Oi! Up for a little soccer? – Copacabana, Brazil

After a ta ta with lovely Louise at the bus station on the Brazilian side of the falls, I was approached by a couple of Israeli guys who wanted to trade bus tickets with me. I was a bit skeptical but decided it was a good day to do a good deed so I agreed to switch to this lesser known company.

Turned out to be the right decision as my new bus was less crowded, less noisy, and not caught up in a drug bust. Also I was surrounded by quite friendly people who were sharing food and playing music. It was a nice intro to Brazil as I sleepily gazed out the window at the hills of forests almost able to see the moisture in the air.

We pulled into Rio and after puttering around the station for a while trying to get my bearings, I jumped on a bus which took me literally a block away from my apartment in Copacabana. Nice one.

I caught up with Sarah learning I had missed out on quite the adventure through Uruguay (a little bit of drugs, robbery and kidnapping) by opting to come up with Louise through the Falls. She asked if I was up for a little bit of footy and we were off to the game.

After finding the other girls, we hiked around Maracana, one of the world`s largest stadiums. We couldn´t seem to sort out where we were sitting so we just ducked in an plopped our butts down in a open spot. I really don’t know much about this sport but the Flamengo and Vasco fans are very, shall we say, zealous.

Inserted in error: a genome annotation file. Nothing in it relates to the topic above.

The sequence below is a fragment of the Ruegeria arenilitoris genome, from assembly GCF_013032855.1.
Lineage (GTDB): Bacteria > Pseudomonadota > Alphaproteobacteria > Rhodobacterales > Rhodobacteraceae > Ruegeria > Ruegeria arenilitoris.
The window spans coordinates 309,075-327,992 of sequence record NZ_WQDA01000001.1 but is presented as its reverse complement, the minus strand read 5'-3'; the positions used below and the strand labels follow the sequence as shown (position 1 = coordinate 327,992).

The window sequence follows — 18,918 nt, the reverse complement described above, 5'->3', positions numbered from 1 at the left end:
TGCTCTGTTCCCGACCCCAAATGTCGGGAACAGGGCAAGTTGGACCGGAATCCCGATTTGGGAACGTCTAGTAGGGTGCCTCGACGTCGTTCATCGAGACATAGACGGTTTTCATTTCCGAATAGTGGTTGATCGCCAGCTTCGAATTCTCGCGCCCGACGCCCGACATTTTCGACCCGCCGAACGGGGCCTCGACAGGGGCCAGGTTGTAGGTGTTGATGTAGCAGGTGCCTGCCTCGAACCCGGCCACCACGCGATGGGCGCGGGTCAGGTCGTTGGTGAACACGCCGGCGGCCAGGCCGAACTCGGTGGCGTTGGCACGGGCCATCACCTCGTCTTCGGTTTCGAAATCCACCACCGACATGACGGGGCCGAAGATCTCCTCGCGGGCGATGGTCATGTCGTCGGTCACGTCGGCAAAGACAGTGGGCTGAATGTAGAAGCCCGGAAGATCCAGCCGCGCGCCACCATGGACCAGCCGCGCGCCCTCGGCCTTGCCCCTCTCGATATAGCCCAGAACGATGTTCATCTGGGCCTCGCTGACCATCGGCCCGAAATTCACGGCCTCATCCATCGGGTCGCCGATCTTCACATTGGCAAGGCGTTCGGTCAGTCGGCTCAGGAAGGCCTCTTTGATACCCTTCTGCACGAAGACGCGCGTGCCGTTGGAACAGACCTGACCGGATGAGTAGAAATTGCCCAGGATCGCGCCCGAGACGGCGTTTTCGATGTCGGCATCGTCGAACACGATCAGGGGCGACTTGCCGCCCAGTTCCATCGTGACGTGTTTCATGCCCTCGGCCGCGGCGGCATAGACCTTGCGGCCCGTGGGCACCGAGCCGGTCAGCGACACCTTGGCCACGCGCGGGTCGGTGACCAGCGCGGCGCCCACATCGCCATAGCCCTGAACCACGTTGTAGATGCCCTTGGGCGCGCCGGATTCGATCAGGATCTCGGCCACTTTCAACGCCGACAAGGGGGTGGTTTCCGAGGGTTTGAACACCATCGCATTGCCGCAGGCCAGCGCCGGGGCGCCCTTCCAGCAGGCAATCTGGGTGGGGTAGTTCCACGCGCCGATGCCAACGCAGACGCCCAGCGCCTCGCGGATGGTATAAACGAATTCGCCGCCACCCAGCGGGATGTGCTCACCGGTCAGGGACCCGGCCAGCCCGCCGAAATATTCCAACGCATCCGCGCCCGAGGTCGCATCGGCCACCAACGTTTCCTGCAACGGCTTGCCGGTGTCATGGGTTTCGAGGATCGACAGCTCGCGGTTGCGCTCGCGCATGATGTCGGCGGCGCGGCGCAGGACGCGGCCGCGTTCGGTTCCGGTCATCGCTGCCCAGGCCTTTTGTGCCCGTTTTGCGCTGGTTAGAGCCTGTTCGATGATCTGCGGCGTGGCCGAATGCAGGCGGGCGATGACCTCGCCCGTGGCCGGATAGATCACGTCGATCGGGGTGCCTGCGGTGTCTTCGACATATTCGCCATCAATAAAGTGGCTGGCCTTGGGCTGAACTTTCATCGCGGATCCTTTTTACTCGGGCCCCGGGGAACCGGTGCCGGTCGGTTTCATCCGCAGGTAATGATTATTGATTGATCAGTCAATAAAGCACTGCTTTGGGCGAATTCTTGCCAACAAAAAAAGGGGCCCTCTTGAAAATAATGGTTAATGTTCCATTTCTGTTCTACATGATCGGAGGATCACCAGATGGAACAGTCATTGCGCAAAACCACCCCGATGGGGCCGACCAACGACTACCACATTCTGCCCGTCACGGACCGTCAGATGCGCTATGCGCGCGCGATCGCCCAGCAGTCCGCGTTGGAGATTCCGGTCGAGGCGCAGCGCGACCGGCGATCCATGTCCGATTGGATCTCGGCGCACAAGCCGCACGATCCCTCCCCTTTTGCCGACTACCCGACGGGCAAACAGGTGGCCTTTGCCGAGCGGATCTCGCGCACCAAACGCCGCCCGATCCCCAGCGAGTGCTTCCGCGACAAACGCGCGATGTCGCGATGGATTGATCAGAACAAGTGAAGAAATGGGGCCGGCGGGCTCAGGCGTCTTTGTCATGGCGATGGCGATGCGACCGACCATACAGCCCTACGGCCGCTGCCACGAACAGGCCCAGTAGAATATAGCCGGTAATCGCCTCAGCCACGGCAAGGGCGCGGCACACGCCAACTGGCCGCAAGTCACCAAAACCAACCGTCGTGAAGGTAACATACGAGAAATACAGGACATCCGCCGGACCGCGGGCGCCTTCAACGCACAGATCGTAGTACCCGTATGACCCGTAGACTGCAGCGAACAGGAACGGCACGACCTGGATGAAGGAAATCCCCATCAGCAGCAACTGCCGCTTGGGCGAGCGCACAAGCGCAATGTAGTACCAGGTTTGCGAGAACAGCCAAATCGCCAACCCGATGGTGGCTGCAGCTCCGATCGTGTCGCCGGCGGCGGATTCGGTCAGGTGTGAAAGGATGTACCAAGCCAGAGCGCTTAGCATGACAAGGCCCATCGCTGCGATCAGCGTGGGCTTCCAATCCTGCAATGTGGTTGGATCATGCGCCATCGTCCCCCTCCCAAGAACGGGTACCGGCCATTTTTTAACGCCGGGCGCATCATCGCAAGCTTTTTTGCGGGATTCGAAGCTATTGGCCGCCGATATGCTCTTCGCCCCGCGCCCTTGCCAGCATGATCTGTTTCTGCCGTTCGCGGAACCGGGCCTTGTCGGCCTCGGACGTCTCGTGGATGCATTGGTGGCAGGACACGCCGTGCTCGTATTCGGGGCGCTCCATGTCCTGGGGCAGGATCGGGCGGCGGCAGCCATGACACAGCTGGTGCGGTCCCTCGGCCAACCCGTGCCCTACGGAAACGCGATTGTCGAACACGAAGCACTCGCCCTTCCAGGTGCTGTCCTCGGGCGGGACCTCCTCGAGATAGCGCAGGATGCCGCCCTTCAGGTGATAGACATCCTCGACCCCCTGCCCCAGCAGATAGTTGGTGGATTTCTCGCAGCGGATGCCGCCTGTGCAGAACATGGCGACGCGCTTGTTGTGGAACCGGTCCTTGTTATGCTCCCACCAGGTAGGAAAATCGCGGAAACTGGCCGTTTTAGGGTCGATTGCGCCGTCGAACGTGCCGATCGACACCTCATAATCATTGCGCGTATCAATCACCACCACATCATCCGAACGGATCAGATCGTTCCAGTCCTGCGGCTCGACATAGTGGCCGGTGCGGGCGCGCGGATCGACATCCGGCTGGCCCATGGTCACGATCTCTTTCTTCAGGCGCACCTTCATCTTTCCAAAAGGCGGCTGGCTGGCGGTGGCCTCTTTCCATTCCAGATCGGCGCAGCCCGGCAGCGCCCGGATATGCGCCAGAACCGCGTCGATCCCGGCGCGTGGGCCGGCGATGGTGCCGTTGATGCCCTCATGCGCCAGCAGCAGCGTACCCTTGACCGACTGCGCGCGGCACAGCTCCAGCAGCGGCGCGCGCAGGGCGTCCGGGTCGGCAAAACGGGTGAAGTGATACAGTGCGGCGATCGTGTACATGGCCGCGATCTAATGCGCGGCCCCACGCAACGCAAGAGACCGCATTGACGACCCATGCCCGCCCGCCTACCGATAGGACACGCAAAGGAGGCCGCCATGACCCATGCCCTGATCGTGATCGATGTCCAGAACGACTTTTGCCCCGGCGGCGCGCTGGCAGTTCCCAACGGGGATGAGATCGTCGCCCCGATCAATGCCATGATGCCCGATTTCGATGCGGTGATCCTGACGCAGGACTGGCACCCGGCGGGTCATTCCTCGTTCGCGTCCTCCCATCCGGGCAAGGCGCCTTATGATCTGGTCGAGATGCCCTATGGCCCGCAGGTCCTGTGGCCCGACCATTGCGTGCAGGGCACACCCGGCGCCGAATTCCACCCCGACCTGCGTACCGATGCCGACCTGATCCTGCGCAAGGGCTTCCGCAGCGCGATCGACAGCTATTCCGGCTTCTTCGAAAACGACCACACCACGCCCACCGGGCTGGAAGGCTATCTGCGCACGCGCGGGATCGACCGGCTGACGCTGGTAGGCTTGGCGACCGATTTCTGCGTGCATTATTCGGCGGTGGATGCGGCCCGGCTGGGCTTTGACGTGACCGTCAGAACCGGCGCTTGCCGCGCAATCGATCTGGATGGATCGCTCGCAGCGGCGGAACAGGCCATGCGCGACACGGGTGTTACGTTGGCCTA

The game was alright but I had much more fun watching the fireworks and humongous flags waving around. There was a constant drum and bass beat coming from somewhere behind us which made it a little hard not to get into it. As far as soccer goes, I guess it was a decent game but it was afterwards that the real excitement started.

We (7 foreign chickas) grabbed a beer from the vendor and planted ourselves on this bridge type thingy just out of the gates, in order to wait for the massive swell of a crowd (68,000) to die down. We were slightly amused by the groups of young men running around like lunatics being corralled by the dozens and dozens of fully armed police.

We laughed it off when a concerned Brazilian guy began questioning our sanity for coming to a game like this. How were we to know that it was dangerous? He played the chivalrous rescue ranger shoving all 7 of us into his tiny little hatchback to drive us home.

On the drive home we witnessed some intense fighting and messes of shirtless hooligans lining the curbs for blocks with their hands on their heads. We found out later that two men had been shot only meters away from where we were situated after the game. All that fun and action for only 10 reals ($5 CAD). What a deal!

This entry was posted in South America. Bookmark the permalink.

Leave a Reply